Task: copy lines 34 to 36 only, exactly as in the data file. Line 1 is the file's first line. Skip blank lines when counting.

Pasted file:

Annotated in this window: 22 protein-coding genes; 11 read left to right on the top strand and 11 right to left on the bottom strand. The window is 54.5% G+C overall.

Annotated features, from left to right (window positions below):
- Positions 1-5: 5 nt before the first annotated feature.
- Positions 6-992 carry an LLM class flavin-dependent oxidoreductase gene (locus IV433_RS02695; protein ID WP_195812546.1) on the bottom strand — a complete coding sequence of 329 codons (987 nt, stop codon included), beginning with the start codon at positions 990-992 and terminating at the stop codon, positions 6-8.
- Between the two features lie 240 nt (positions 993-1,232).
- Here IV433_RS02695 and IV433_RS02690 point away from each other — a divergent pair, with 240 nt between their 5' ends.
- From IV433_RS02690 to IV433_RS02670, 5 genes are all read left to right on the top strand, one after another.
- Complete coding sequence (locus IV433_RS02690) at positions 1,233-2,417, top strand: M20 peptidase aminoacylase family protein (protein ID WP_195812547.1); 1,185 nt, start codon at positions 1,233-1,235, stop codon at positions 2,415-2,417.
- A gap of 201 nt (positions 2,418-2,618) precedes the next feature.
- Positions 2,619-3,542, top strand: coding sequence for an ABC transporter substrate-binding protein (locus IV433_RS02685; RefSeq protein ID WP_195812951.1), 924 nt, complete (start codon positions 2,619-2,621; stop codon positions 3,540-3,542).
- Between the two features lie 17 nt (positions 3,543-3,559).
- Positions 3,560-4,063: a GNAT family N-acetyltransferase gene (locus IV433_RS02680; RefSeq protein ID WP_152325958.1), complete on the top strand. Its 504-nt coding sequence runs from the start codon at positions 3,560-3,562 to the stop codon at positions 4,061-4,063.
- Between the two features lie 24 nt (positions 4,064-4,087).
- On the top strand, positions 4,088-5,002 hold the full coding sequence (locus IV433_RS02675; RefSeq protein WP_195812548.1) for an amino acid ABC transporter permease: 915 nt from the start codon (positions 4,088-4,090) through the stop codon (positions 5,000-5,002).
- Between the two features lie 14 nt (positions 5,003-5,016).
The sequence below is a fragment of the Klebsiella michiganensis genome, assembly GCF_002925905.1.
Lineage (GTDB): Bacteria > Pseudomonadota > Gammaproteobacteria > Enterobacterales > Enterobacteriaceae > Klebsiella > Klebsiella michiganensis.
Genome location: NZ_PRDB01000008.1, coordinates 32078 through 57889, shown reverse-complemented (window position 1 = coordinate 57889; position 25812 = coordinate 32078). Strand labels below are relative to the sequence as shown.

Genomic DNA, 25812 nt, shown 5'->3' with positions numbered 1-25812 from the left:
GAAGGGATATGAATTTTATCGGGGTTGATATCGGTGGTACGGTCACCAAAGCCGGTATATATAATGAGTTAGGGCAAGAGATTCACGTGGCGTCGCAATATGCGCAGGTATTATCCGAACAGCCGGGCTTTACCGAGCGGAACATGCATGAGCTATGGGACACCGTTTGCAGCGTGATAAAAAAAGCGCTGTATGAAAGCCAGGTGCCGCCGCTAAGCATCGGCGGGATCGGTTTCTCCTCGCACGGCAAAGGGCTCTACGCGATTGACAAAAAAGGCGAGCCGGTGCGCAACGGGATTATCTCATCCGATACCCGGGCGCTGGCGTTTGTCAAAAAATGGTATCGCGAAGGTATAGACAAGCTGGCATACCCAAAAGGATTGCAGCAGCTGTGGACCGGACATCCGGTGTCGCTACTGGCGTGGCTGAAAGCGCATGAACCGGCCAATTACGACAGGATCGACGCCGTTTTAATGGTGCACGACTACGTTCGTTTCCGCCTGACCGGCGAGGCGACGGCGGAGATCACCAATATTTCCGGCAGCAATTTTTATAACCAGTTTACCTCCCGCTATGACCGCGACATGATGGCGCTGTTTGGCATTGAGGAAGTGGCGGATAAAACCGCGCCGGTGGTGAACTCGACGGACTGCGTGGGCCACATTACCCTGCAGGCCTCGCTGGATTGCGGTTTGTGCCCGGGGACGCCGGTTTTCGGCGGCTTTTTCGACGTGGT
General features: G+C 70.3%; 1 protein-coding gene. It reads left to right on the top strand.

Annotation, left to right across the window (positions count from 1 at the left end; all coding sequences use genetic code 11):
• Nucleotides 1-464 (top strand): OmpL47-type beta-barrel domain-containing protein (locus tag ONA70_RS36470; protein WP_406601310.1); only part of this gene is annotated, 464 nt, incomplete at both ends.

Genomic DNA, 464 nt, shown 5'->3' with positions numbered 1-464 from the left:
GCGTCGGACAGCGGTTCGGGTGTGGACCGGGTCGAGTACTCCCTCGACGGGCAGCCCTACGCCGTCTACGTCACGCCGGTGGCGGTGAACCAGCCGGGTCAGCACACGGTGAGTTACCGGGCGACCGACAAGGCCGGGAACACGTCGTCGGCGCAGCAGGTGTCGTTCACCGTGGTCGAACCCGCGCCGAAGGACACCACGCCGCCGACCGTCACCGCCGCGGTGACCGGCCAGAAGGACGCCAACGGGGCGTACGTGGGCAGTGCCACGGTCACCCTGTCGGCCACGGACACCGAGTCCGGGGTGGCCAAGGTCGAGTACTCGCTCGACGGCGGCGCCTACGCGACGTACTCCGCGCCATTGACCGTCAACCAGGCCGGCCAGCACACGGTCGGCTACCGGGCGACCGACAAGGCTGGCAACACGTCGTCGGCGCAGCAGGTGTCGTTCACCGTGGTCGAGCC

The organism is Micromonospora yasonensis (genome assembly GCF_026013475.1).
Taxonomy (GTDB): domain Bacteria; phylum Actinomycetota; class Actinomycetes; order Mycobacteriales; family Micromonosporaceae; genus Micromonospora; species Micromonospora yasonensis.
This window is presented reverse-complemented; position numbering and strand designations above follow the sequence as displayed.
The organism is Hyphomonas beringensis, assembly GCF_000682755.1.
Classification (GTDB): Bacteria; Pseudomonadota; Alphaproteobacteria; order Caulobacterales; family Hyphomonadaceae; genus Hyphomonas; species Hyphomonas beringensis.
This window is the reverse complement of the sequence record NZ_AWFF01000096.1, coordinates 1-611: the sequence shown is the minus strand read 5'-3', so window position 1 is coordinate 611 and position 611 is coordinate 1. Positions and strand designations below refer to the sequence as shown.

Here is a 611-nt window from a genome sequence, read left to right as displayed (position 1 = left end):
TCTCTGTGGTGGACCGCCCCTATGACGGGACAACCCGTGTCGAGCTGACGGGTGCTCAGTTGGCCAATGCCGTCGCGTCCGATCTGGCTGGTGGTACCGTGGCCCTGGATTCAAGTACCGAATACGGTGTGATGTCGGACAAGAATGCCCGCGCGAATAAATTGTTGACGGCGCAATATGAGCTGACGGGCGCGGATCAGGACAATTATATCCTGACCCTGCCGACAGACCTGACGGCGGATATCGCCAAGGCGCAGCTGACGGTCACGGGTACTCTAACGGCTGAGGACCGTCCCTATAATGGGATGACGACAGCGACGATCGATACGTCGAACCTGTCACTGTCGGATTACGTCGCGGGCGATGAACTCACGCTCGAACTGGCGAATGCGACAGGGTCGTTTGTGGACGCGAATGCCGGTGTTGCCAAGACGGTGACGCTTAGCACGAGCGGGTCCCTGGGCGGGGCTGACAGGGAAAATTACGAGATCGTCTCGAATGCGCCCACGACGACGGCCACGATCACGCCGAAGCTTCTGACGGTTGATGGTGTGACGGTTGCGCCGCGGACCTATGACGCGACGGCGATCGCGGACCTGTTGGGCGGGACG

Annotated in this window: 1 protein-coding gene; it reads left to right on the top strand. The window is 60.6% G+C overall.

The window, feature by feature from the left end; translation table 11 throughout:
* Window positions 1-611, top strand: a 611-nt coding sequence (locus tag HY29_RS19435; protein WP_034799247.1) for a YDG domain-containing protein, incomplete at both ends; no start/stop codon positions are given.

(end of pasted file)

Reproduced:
Annotated in this window: 1 protein-coding gene; it reads left to right on the top strand. The window is 60.6% G+C overall.

The window, feature by feature from the left end; translation table 11 throughout:
* Window positions 1-611, top strand: a 611-nt coding sequence (locus tag HY29_RS19435; protein WP_034799247.1) for a YDG domain-containing protein, incomplete at both ends; no start/stop codon positions are given.